Virus Neutralization Assays
MAGLUMI® SARS-CoV-2 Neutralizing Antibody Assay
MAGLUMI® SARS-CoV-2 Neutralizing Antibody assay chemiluminescence imminoassay (CLIA) was performed using fully-automatic chemiluminescence immunoassay analyzer MAGLUMI series, according to the manufacturer’s instructions for human sera (Snibe Diagnostic, Pingshan, China), at the Scientific and Diagnostical Centre of Laboratory Technology “Defactum Laboratories,” Tashkent, Uzbekistan. Briefly, the milk sample was thoroughly mixed with magnetic microbeads coated with ACE2 antigen and recombinant SARS-CoV-2 S-RBD antigen labeled with ABEI. The mixed content was incubated in a buffered condition. SARS-CoV-2 neutralizing antibody, present in milk samples, competes with ACE2 antigen immobilized on magnetic microbeads for binding recombinant SARS-CoV-2 S-RBD antigen labeled with Amino-Butyl-Ethyl-Isoluminol (ABEI). After precipitation in a magnetic field, the supernatant was decanted, and the pelleted magnetic beads were washed. Subsequently, the Starter 1+2 reagent of the MAGLUMI assay kit (Snibe Diagnostic, Pingshan, China) was added to initiate a chemiluminescent reaction. The light signal was measured by a photomultiplier as relative light units (RLUs), which is inversely proportional to the concentration of SARS-CoV-2 neutralizing antibody present in the milk sample. The analyzer automatically calculated the concentration in each sample by means of a calibration curve, which was generated by a 2-point calibration master curve procedure. The neutralization activity of 0.300 μg/ml has provided 50% inhibition of viral growth.
SARS-CoV-2 Neutralization Test
The NT test was performed in a laboratory with a BSL3 security level of the Virology Centre of the Medical University of Vienna, Austria according to the protocol Koblischke et al. (15). Briefly, 2-fold serial dilutions of heat-inactivated samples were incubated with 50–100 TCID50 SARS-CoV-2 for 1 h at 37°C before the mixture was added to Vero E6 cell monolayers (starting dilution of samples 1:10). Incubation was continued for 2–3 days. NT titers were expressed as the reciprocal of the sample dilution required for 100% protection against virus-induced cytopathic effects. NT titer ≥ 10 was considered positive.
Determination of Bovine Anti-RBD and Anti-S-Protein-Specific IgG, IgA, and IgM
The determination of antigen-specific antibody isotypes to the receptor-binding domain (RBD) of spike (S) protein and full-length S protein in bovine serum and milk samples was performed by enzyme-linked immunosorbent assay (ELISA). Aliquots of 2 μg/ml of RBD of spike (S) protein or full-length S protein (Genscript, Leiden, Netherlands) were coated overnight onto NUNC Maxisorp 96 well plates (Thermofisher Scientific, Massachusetts, United States). After washing three times with PBST buffer and blocking with 2% BSA (bovine serum albumin) solution, the plates were incubated at 4°C overnight. Serum or milk dilutions (1:500/1:50/1:10 in 0.5% BSA) in amounts of 100 μl/well were added after removing the blocking solution, and plates were stored overnight at 4°C again.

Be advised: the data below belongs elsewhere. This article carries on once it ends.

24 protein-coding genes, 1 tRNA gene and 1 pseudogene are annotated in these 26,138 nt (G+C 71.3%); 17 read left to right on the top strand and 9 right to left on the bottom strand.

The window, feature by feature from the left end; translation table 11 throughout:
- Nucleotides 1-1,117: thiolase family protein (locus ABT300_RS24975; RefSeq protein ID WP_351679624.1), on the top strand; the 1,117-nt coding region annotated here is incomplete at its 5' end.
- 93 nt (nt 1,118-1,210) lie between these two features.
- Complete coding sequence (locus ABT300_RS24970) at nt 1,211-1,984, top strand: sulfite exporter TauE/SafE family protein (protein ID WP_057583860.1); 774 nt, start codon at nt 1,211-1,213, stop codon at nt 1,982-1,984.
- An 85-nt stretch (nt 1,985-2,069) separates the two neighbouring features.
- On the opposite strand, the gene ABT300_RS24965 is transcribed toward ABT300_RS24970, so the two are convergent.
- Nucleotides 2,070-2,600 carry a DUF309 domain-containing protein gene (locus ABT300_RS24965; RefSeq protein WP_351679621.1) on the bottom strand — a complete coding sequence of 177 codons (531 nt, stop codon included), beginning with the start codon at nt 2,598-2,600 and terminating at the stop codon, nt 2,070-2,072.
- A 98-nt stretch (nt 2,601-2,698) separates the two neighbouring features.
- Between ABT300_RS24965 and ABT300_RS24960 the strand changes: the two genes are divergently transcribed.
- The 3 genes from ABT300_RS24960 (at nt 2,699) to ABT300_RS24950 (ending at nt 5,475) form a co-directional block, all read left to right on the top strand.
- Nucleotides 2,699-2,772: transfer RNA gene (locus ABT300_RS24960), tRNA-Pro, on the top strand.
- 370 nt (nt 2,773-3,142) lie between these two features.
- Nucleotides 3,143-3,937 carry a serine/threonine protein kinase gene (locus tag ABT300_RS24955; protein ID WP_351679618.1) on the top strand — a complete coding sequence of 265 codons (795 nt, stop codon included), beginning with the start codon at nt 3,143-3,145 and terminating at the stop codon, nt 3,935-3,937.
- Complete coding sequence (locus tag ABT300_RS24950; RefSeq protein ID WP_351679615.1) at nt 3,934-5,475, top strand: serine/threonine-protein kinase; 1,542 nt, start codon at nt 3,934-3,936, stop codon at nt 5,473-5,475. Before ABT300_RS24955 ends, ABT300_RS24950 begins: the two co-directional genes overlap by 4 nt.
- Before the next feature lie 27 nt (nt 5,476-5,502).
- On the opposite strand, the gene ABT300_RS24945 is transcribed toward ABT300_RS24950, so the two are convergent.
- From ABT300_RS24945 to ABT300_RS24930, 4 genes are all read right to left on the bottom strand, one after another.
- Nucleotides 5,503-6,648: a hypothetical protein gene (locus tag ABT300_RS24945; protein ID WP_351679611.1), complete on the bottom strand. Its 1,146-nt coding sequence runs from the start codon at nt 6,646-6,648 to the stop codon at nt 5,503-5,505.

The plates were washed three times with 200 μl PBST. Further, 50 μl of peroxidase-labeled sheep anti-bovine IgG, IgM, or IgA Ab (Bio Rad, Hercules, California, United States) diluted in dilution buffer 1:25,000 was added per well and incubated at room temperture for 120 min with flowing five times washing steps. The color reaction was started by adding 50 μl/well of substrate solution [200 mg 2,2’-azino-bis (3-ethylbenzothiazoline-6-sulfonic acid) (ABTS; Sigma-Aldrich, Darmstadt, Germany)] in 200 ml citric buffer (61.5 mM citric acid, 77.3 mM Na2HPO4 × 2 H2O, pH 4, and 20 μl hydrogen peroxide). The optical density (OD) values corresponding to the levels of antigen-specific antibodies were determined at 405 and 492 nm in an TECAN Infinite F5 ELISA reader. All determinations were performed in duplicates, and the results are shown as mean values with a variation of <5%.